The concept of "open-source hardware" is not yet as well known or widespread as the free software or open-source software concept. However, it shares the same principles: anyone should be able to see the source (the design documentation in case of hardware), study it, modify it, share it and distribute it.
In addition, if modifications are made and distributed, it must be under the same licence conditions. The license ensures that the whole community will continue benefiting from improvements.
At Wikifab, we want to give you the possibility to choose the appropriate legal framework for your open source projects. To do so, you can choose between the fourth most popular OSHW licenses. Our vision of licenses is constantly evolving so feel free to share your thoughts and expect many necessary improvements.
Licenses for your projects
You can choose to distribute your tutorials among one of the fourth following free licenses:
What am I free to do with these licenses?
While each of these licenses have their own terms, here is a summary:
You are free to:
- Share — copy and redistribute the material in any medium or format
- Adapt — remix, transform, and build upon the material
for any purpose, even commercially.
What is my interest in publishing my tutorials under these licenses?
Today, most of the knowledge required to make a product are inaccessible by their complexity or are "protected" by patents. By sharing freely the documentation of your product, you allow citizens to make things by themselves and no longer depend on a particular industry. The inventions of mankind belong to all!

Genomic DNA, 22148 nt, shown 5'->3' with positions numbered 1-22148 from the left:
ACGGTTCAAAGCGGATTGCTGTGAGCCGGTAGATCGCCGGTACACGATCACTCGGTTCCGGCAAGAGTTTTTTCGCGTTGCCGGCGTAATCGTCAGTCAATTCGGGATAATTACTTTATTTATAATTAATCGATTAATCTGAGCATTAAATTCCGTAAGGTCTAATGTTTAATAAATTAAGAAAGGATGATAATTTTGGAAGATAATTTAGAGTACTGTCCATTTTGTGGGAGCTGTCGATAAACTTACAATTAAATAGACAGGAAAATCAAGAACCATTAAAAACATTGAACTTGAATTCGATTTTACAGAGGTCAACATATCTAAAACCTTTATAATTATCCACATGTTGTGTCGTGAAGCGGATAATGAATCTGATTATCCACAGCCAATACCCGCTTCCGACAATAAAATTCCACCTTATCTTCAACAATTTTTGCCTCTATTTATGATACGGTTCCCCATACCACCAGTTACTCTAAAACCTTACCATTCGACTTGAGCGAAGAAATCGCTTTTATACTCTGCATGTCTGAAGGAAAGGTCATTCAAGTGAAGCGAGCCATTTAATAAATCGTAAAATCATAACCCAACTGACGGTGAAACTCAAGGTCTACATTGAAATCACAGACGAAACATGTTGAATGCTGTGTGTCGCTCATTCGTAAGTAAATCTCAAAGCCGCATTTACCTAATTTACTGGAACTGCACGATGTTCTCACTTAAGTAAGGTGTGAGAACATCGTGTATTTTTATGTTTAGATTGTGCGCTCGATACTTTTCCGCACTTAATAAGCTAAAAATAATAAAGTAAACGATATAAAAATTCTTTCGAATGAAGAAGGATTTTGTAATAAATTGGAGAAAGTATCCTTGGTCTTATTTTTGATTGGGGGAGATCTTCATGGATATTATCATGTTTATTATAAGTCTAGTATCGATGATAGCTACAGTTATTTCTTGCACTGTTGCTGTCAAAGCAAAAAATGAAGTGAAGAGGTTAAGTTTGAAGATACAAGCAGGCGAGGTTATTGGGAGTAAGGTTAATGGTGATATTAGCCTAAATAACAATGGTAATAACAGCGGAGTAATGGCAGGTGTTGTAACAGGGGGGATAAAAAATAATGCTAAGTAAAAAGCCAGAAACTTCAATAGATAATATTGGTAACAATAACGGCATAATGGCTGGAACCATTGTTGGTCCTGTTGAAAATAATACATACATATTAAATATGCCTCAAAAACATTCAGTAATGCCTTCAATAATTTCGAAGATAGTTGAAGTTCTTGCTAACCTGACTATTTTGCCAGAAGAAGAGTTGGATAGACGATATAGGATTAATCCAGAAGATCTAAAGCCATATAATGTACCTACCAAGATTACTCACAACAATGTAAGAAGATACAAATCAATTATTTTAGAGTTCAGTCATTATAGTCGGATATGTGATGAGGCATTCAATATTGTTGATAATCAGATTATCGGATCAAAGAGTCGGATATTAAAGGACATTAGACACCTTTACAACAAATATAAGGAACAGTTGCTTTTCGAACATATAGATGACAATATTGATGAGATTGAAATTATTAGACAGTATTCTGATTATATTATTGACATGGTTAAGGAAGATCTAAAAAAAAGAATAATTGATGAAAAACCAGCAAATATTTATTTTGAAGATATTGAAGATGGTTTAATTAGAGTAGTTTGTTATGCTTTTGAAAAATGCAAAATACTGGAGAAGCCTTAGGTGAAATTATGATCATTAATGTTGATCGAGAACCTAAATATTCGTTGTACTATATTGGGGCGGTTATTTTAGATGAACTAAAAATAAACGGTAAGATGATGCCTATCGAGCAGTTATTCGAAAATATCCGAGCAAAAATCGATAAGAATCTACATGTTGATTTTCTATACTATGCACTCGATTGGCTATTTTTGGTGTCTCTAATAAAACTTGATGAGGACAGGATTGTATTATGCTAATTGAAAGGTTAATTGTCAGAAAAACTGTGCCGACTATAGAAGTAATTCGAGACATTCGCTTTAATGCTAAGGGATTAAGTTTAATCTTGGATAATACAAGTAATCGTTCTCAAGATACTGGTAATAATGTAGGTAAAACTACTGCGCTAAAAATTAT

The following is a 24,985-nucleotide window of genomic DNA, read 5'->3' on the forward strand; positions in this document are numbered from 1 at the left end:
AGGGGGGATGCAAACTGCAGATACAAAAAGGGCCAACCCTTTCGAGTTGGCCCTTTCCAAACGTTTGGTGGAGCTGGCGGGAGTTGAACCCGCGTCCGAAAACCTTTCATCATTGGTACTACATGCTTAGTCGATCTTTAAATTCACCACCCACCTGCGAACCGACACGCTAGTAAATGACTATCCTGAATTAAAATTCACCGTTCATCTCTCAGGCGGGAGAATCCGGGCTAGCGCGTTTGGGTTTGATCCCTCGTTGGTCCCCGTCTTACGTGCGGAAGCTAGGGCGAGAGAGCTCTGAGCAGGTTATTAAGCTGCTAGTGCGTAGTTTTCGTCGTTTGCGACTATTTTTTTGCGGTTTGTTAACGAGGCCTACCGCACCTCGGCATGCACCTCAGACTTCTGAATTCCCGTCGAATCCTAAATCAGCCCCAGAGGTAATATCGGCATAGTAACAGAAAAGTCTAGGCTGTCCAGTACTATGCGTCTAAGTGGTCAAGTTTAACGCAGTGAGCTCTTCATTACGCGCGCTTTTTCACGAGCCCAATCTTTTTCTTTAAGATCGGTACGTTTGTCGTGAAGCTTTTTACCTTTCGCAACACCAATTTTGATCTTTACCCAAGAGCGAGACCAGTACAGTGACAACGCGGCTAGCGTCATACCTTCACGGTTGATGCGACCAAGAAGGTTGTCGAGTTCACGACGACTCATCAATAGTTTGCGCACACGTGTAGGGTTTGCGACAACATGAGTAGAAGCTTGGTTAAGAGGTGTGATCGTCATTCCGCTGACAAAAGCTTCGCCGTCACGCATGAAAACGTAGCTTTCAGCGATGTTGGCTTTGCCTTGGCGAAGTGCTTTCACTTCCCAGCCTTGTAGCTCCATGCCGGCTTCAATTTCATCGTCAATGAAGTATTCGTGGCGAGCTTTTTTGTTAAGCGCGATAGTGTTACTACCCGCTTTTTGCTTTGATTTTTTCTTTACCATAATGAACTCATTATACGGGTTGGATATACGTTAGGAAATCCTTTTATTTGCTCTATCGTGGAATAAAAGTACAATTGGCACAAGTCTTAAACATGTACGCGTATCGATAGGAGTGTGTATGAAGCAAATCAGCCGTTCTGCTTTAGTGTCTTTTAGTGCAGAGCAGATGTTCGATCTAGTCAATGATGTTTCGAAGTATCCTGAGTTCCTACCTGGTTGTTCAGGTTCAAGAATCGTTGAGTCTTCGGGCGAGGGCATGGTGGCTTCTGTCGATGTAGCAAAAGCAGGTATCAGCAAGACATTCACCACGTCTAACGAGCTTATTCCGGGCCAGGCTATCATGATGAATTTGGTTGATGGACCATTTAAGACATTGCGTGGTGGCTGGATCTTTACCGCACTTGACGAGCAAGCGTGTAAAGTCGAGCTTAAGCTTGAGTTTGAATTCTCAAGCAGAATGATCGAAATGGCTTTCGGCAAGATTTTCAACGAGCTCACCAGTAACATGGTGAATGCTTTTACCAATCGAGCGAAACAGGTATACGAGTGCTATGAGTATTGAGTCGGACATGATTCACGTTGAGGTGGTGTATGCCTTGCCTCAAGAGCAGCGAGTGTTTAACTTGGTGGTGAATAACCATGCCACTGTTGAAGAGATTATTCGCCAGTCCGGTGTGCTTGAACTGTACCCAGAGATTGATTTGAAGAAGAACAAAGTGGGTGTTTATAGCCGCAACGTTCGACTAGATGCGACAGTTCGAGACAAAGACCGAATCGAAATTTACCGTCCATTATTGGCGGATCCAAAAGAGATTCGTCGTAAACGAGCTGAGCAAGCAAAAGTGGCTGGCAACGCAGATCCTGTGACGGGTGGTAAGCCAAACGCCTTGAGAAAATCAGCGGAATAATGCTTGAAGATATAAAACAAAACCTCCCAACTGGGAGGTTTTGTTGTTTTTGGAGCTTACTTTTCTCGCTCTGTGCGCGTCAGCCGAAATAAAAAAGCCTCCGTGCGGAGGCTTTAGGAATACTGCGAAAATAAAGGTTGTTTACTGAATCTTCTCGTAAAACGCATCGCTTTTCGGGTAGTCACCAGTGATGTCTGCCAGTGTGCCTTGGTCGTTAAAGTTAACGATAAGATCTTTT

Moreover, even if you are the best engineer in the world, sharing your recipes enable collaboration and improve your product.
If you're still not convinced, we invite you to watch this video with Nathan Seidle of SparkFun Electronics explaining the principles and challenges of open source hardware well better than us!
Might I lose my content if someone makes an undesirable change?
Don't worry, whatever the changes made, you can find all versions of all the tutorials in the "History" page. Any version can be roll-backed by anyone at anytime. Here is how history works.
Moreover, when checking the "Watch this page" box at the bottom of the modification page of a tutorial, you can track changes made by another contributor. You can then discuss with the community on the discussion page if you think that the modifications are not relevant.